The question remains: why would you want a static support system, instead of a dynamic support system, when you are in an ever-changing situation? 

 

3. You are already doing enough on your own.

A high-risk pregnancy is a medical crisis that lasts for weeks or months, leaving you feeling exhausted, overwhelmed and not at your best.

 

Even if you have friends, family and loved ones supporting you deeply, the burden of your baby’s survival rests on your shoulders. Only you feel the twinges and pulls in the middle of the night. Only you can tell when your baby moves less than usual. You are the first to see blood when you go to the bathroom.

 

Though you may be doing a great job now of meditating every morning and journaling every evening, the minute you have a scare that lands you in L&D or a day where you feel so burned out by the never ending bed rest, meditation and journaling will be the last things on your mind. 

 

You're less likely to stick with self-paced stress management strategies as rigorously as if you had someone to hold you accountable. (Tweet that!)

 

Considering how critical stress management is to your baby’s health and survival, it’s imperative to ensure you have a system in place that will allow you to always engage in stress management strategies no matter what you are going through or wherever you are.

 

4. Self-help tools can increase anxiety.

 

The last thing you need is one more thing to worry about.

 

You are already anxious about what could happen to your baby. But if you don’t see any improvement to your anxiety by trying self-help stress management strategies, you might worry that something even bigger is wrong. Or you may worry that your stress has reached critically high levels and be scared about what it is doing to your baby.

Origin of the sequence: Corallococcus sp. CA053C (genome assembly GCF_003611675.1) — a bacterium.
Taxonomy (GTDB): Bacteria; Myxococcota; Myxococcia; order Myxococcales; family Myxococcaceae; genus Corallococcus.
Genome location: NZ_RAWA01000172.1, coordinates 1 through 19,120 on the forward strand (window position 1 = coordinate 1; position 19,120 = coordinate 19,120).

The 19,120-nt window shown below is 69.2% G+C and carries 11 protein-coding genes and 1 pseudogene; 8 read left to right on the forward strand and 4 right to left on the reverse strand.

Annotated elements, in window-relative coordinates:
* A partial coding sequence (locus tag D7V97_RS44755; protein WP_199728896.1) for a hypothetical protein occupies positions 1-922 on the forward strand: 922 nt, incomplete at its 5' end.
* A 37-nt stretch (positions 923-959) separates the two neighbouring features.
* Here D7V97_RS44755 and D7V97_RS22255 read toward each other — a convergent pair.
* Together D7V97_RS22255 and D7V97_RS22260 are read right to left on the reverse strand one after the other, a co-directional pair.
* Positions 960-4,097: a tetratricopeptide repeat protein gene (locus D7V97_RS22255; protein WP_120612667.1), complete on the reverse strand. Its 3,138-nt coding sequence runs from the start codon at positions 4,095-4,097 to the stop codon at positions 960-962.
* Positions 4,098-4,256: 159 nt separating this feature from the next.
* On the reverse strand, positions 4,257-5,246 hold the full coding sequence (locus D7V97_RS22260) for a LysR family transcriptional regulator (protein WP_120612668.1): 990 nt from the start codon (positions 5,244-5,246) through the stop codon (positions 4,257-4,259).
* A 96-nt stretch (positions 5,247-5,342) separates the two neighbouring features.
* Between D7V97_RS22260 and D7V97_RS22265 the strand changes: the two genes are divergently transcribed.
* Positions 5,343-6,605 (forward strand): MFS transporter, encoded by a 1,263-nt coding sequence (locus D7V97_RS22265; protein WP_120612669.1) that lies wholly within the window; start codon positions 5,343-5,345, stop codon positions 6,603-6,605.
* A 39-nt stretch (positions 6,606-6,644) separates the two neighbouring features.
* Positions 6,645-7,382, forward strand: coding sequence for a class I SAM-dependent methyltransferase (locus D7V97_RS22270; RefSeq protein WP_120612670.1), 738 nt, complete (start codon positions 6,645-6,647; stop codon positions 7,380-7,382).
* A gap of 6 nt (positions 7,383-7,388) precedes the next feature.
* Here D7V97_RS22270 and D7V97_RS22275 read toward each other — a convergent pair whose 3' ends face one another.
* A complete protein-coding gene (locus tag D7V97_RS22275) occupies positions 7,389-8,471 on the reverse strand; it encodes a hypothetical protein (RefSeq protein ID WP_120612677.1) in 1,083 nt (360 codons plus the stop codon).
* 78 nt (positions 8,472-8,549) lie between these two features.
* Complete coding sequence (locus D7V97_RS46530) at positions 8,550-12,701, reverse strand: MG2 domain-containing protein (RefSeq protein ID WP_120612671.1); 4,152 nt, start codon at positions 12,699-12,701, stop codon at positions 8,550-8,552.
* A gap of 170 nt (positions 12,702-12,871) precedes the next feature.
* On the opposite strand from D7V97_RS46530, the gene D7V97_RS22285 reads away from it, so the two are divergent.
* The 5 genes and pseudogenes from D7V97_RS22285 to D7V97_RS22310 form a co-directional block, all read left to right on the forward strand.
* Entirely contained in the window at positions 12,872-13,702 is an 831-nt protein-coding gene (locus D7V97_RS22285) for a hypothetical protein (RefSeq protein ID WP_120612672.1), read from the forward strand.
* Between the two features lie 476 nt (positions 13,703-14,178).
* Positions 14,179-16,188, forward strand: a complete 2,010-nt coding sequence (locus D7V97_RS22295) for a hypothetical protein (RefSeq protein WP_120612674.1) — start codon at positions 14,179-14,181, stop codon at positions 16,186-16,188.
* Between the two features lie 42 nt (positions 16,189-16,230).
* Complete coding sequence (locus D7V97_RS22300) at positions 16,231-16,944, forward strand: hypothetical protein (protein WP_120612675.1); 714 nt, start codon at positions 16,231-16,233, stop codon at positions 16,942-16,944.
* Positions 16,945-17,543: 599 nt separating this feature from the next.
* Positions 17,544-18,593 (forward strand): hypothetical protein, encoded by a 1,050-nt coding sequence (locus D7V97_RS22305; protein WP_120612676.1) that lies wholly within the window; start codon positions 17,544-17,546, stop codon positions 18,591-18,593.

These tools also create a sense of reliance or a false sense of security. (Tweet that!)

 

You might think, “As long as I have my app I’ll be ok”. But what happens when you lose cell signal or your phone battery dies? You may be left feeling completely helpless, which you just don’t need when you’re already feeling helpless at protecting your baby. 

 

What you need is to learn strategies that are going to stay with you, help you and apply to you no matter where you are or what you’re going through.


This isn’t a my personal opinion or a wellness fad that will disappear in time. It is a fact.

 

Lowering your stress is critical to your health, your pregnancy health and the health of your baby.  (Tweet that!)

 

Stress impacts the health and length of your pregnancy as well as affects how your baby grows and develops in utero. 

 

The good news is that stress is one of the most manageable risk factors for pregnancy complications and preterm birth.

 

Staying calm gives your baby a fighting chance at a healthy start to life.

 

If you’re ready to do everything in your power to protect your baby from your stress, anxiety and overwhelm, let’s talk

 

There’s no digging into your childhood and no static, generic pieces of advice. You get personalized support and answers to your questions, no matter what you are going through, to help you be in charge of your pregnancy and have a healthier baby

 

You can try to get through this on your own. 

 

Or you can work with someone who’s professionally trained and has been there to help you make the right decision for you and your baby every single time.
 

Your Turn!


Have you tried to manage your stress and anxiety by yourself? How has that worked for you? What do you like about self-help tools? 

 

Leave your comment below. I would love to hear from you! 

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Mind-body health & wellness training, coaching and consultations do not provide medical advice and are not meant to replace advice given by the client's medical or mental health service provider. Sessions are not psychotherapy. Legal disclaimer.